Johnson J.E.,Alpena Great Lakes Fisheries Station |
He J.X.,Alpena Great Lakes Fisheries Station |
Fielder D.G.,Alpena Great Lakes Fisheries Station
North American Journal of Aquaculture | Year: 2015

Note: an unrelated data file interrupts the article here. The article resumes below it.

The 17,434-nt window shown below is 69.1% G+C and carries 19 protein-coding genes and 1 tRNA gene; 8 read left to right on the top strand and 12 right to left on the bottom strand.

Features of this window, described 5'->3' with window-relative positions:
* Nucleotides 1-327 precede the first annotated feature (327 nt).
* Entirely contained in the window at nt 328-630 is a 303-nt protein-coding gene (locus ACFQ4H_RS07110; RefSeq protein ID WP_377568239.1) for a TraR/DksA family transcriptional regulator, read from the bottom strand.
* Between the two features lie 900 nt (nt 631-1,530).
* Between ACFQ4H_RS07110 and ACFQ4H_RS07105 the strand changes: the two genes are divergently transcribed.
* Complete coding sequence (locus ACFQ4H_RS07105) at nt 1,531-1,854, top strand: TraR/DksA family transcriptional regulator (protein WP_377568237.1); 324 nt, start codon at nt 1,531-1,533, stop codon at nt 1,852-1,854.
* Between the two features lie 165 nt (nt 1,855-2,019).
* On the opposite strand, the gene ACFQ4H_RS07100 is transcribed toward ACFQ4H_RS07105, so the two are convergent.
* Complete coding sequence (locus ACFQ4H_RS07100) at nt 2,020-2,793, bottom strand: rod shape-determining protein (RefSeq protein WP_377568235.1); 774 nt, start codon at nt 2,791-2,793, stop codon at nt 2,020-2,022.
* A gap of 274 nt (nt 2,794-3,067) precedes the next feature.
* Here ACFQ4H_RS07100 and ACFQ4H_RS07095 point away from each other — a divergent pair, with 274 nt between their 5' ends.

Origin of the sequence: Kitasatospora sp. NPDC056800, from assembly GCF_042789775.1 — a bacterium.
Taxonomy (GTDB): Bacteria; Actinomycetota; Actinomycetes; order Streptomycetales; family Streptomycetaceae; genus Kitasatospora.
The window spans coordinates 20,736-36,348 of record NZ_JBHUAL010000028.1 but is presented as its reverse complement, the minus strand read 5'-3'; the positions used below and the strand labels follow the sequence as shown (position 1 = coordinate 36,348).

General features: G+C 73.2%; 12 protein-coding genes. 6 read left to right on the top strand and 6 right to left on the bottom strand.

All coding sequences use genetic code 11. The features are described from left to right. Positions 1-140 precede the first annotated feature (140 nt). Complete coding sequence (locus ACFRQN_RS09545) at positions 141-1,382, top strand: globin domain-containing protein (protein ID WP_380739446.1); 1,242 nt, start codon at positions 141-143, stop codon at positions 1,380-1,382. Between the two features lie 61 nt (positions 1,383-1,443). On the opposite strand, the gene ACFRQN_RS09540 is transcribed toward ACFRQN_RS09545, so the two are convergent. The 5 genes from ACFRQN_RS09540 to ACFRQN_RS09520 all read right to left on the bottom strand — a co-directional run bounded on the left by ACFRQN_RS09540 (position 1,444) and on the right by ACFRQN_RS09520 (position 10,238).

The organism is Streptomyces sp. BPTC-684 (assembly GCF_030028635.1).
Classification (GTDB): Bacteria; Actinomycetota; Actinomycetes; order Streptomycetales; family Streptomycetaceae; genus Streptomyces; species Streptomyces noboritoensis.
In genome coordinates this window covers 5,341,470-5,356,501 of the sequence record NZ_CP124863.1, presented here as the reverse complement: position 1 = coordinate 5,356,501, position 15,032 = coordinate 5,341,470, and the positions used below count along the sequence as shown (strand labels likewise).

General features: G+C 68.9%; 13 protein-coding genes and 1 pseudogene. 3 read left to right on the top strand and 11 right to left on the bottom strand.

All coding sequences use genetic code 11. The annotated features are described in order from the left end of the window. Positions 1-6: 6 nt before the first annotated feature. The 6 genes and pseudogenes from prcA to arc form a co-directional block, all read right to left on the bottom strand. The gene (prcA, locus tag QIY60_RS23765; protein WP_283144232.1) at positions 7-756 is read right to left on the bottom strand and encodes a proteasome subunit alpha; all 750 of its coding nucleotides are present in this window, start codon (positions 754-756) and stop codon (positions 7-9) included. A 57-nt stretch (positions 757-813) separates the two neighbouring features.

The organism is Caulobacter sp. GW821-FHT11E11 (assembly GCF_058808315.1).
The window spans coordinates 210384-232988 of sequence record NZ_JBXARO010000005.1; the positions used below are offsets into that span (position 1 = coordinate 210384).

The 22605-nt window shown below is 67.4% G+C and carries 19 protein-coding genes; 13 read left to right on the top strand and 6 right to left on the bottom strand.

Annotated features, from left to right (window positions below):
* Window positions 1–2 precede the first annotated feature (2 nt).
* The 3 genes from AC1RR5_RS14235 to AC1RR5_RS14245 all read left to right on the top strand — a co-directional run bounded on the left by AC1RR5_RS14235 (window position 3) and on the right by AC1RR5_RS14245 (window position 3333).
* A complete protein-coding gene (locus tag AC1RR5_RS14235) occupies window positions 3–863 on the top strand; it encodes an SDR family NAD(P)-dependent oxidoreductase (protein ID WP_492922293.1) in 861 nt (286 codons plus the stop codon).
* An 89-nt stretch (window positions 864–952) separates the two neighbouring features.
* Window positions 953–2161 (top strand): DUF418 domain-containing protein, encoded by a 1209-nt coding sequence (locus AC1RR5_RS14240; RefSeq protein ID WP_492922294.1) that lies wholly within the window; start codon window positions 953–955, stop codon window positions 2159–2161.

Abstract: Lake Trout Salvelinus namaycush and Walleye Sander vitreus, native keystone predators of the upper Great Lakes, were nearly extirpated from Lake Huron in the 1940s. Efforts to restore these species in the Great Lakes constitute one of North American's largest-scaled native keystone predator recovery projects. From 1973 to 2012 nearly 49 million yearling-equivalent Lake Trout and 21 million spring-fingerling Walleyes were stocked in western Lake Huron. We used assessment catch rates and biological data, statistical catch-at-age models, and harvest statistics to evaluate whether the objectives of rehabilitation stocking and management have been achieved in the Main Basin of Lake Huron, with emphasis on the period from 2003 to 2012. Key measures of progress were the biomass of older, spawning stock and evidence of natural reproduction. Until 2000, excessive Sea Lamprey Petromyzon marinus– and fishing-induced mortality caused few Lake Trout to survive to spawning age. Lake Trout broodstock biomass rose after 2000 as these issues were more effectively addressed. Until 2004, Alewife Alosa pseudoharengus dominated the diets of Lake Trout, leading to low egg thiamine levels, which reduced the viability of Lake Trout fry. Adult Alewives were abundant enough to have limited reproduction by feeding on Walleye and Lake Trout fry. By 2004, Alewife had collapsed. The Walleye population is now rehabilitated in western Lake Huron and Walleye stocking ceased in 2006. Wild-origin fish now compose nearly half of Lake Trout less than 8 years old. A combination of factors contributed these positive changes. Beginning in 2000, more effective Sea Lamprey and fishing controls were implemented. Seneca strain Lake Trout survived to spawning age better than other upper Great Lakes strains and became the principal strain stocked after about 1995. Removal of impediments to reproduction, combined with judicious stocking led to the Walleye recovery and improved prospects for the rehabilitation of Lake Trout in western Lake Huron. Received September 1, 2014; accepted November 21, 2014 © 2015, © American Fisheries Society 2015.